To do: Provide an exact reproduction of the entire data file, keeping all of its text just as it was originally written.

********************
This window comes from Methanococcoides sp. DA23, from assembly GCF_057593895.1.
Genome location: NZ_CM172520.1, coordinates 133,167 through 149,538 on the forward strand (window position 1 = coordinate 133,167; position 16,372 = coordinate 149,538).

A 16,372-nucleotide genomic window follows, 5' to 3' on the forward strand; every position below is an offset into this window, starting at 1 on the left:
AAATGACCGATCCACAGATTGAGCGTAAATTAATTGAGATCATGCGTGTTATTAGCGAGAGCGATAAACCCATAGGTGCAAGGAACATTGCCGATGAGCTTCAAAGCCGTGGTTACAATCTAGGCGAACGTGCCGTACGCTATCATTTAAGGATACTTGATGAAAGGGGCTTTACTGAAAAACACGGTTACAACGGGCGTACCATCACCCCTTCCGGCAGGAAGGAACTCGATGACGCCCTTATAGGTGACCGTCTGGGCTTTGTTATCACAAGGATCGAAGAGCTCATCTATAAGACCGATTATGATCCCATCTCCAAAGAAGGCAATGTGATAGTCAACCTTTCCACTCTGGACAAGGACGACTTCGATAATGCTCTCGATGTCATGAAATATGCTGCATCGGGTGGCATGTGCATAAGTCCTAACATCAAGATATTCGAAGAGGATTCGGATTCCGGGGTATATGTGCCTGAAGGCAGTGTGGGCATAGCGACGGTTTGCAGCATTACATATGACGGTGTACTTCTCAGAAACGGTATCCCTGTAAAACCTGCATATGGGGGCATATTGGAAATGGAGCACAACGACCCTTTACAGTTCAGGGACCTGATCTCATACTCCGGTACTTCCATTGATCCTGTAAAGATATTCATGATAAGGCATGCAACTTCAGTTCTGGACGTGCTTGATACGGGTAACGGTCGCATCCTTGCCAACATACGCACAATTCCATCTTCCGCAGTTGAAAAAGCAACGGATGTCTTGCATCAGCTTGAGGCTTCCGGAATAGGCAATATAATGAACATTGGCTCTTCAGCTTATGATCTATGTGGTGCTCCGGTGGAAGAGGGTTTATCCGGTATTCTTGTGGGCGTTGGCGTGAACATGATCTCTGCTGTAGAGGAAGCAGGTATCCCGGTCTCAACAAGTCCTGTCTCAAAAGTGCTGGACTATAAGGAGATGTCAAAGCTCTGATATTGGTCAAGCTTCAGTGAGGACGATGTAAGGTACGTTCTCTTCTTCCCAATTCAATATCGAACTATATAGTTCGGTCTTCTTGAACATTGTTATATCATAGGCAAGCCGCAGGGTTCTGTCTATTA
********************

This window comes from Methanococcoides sp. DA23, from assembly GCF_057593895.1.
Genome location: NZ_CM172520.1, coordinates 133,167 through 149,538 on the forward strand (window position 1 = coordinate 133,167; position 16,372 = coordinate 149,538).

A 16,372-nucleotide genomic window follows, 5' to 3' on the forward strand; every position below is an offset into this window, starting at 1 on the left:
AAATGACCGATCCACAGATTGAGCGTAAATTAATTGAGATCATGCGTGTTATTAGCGAGAGCGATAAACCCATAGGTGCAAGGAACATTGCCGATGAGCTTCAAAGCCGTGGTTACAATCTAGGCGAACGTGCCGTACGCTATCATTTAAGGATACTTGATGAAAGGGGCTTTACTGAAAAACACGGTTACAACGGGCGTACCATCACCCCTTCCGGCAGGAAGGAACTCGATGACGCCCTTATAGGTGACCGTCTGGGCTTTGTTATCACAAGGATCGAAGAGCTCATCTATAAGACCGATTATGATCCCATCTCCAAAGAAGGCAATGTGATAGTCAACCTTTCCACTCTGGACAAGGACGACTTCGATAATGCTCTCGATGTCATGAAATATGCTGCATCGGGTGGCATGTGCATAAGTCCTAACATCAAGATATTCGAAGAGGATTCGGATTCCGGGGTATATGTGCCTGAAGGCAGTGTGGGCATAGCGACGGTTTGCAGCATTACATATGACGGTGTACTTCTCAGAAACGGTATCCCTGTAAAACCTGCATATGGGGGCATATTGGAAATGGAGCACAACGACCCTTTACAGTTCAGGGACCTGATCTCATACTCCGGTACTTCCATTGATCCTGTAAAGATATTCATGATAAGGCATGCAACTTCAGTTCTGGACGTGCTTGATACGGGTAACGGTCGCATCCTTGCCAACATACGCACAATTCCATCTTCCGCAGTTGAAAAAGCAACGGATGTCTTGCATCAGCTTGAGGCTTCCGGAATAGGCAATATAATGAACATTGGCTCTTCAGCTTATGATCTATGTGGTGCTCCGGTGGAAGAGGGTTTATCCGGTATTCTTGTGGGCGTTGGCGTGAACATGATCTCTGCTGTAGAGGAAGCAGGTATCCCGGTCTCAACAAGTCCTGTCTCAAAAGTGCTGGACTATAAGGAGATGTCAAAGCTCTGATATTGGTCAAGCTTCAGTGAGGACGATGTAAGGTACGTTCTCTTCTTCCCAATTCAATATCGAACTATATAGTTCGGTCTTCTTGAACATTGTTATATCATAGGCAAGCCGCAGGGTTCTGTCTATTA